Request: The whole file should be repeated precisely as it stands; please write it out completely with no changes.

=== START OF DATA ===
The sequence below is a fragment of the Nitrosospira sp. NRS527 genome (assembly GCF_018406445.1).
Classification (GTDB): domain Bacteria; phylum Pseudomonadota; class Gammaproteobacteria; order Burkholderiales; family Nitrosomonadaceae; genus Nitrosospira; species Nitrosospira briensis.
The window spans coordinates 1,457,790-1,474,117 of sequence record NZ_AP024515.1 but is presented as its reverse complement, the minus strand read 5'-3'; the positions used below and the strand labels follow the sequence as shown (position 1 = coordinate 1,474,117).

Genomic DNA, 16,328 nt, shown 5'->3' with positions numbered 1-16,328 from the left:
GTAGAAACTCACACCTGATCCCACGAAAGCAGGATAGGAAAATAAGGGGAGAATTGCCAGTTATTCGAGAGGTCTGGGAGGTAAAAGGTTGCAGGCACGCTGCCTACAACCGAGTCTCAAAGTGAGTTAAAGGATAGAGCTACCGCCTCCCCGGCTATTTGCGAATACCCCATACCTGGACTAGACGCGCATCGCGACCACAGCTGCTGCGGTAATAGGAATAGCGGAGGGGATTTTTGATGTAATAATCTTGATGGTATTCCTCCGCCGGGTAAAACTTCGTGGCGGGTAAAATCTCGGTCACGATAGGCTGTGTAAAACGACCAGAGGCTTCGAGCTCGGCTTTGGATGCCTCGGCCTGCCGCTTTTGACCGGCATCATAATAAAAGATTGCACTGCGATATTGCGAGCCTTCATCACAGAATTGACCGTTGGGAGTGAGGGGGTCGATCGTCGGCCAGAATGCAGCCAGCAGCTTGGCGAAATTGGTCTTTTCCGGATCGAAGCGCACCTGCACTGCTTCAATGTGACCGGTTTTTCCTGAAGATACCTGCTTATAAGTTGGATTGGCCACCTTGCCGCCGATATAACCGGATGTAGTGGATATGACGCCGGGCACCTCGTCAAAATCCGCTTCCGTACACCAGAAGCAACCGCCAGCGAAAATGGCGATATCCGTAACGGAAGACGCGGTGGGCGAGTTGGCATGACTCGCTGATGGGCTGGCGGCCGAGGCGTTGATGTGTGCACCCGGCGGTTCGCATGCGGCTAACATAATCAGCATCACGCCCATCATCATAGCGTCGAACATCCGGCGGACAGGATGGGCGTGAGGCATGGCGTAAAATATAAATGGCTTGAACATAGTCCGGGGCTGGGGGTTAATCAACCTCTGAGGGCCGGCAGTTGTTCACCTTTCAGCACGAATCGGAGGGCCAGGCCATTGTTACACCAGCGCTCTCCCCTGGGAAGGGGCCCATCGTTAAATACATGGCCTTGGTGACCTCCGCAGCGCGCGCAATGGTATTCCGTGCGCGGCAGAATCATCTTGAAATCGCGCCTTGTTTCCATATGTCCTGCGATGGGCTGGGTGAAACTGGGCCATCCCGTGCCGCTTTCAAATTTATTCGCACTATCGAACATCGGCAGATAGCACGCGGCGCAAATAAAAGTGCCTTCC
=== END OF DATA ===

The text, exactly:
The sequence below is a fragment of the Nitrosospira sp. NRS527 genome (assembly GCF_018406445.1).
Classification (GTDB): domain Bacteria; phylum Pseudomonadota; class Gammaproteobacteria; order Burkholderiales; family Nitrosomonadaceae; genus Nitrosospira; species Nitrosospira briensis.
The window spans coordinates 1,457,790-1,474,117 of sequence record NZ_AP024515.1 but is presented as its reverse complement, the minus strand read 5'-3'; the positions used below and the strand labels follow the sequence as shown (position 1 = coordinate 1,474,117).

Genomic DNA, 16,328 nt, shown 5'->3' with positions numbered 1-16,328 from the left:
GTAGAAACTCACACCTGATCCCACGAAAGCAGGATAGGAAAATAAGGGGAGAATTGCCAGTTATTCGAGAGGTCTGGGAGGTAAAAGGTTGCAGGCACGCTGCCTACAACCGAGTCTCAAAGTGAGTTAAAGGATAGAGCTACCGCCTCCCCGGCTATTTGCGAATACCCCATACCTGGACTAGACGCGCATCGCGACCACAGCTGCTGCGGTAATAGGAATAGCGGAGGGGATTTTTGATGTAATAATCTTGATGGTATTCCTCCGCCGGGTAAAACTTCGTGGCGGGTAAAATCTCGGTCACGATAGGCTGTGTAAAACGACCAGAGGCTTCGAGCTCGGCTTTGGATGCCTCGGCCTGCCGCTTTTGACCGGCATCATAATAAAAGATTGCACTGCGATATTGCGAGCCTTCATCACAGAATTGACCGTTGGGAGTGAGGGGGTCGATCGTCGGCCAGAATGCAGCCAGCAGCTTGGCGAAATTGGTCTTTTCCGGATCGAAGCGCACCTGCACTGCTTCAATGTGACCGGTTTTTCCTGAAGATACCTGCTTATAAGTTGGATTGGCCACCTTGCCGCCGATATAACCGGATGTAGTGGATATGACGCCGGGCACCTCGTCAAAATCCGCTTCCGTACACCAGAAGCAACCGCCAGCGAAAATGGCGATATCCGTAACGGAAGACGCGGTGGGCGAGTTGGCATGACTCGCTGATGGGCTGGCGGCCGAGGCGTTGATGTGTGCACCCGGCGGTTCGCATGCGGCTAACATAATCAGCATCACGCCCATCATCATAGCGTCGAACATCCGGCGGACAGGATGGGCGTGAGGCATGGCGTAAAATATAAATGGCTTGAACATAGTCCGGGGCTGGGGGTTAATCAACCTCTGAGGGCCGGCAGTTGTTCACCTTTCAGCACGAATCGGAGGGCCAGGCCATTGTTACACCAGCGCTCTCCCCTGGGAAGGGGCCCATCGTTAAATACATGGCCTTGGTGACCTCCGCAGCGCGCGCAATGGTATTCCGTGCGCGGCAGAATCATCTTGAAATCGCGCCTTGTTTCCATATGTCCTGCGATGGGCTGGGTGAAACTGGGCCATCCCGTGCCGCTTTCAAATTTATTCGCACTATCGAACATCGGCAGATAGCACGCGGCGCAAATAAAAGTGCCTTCC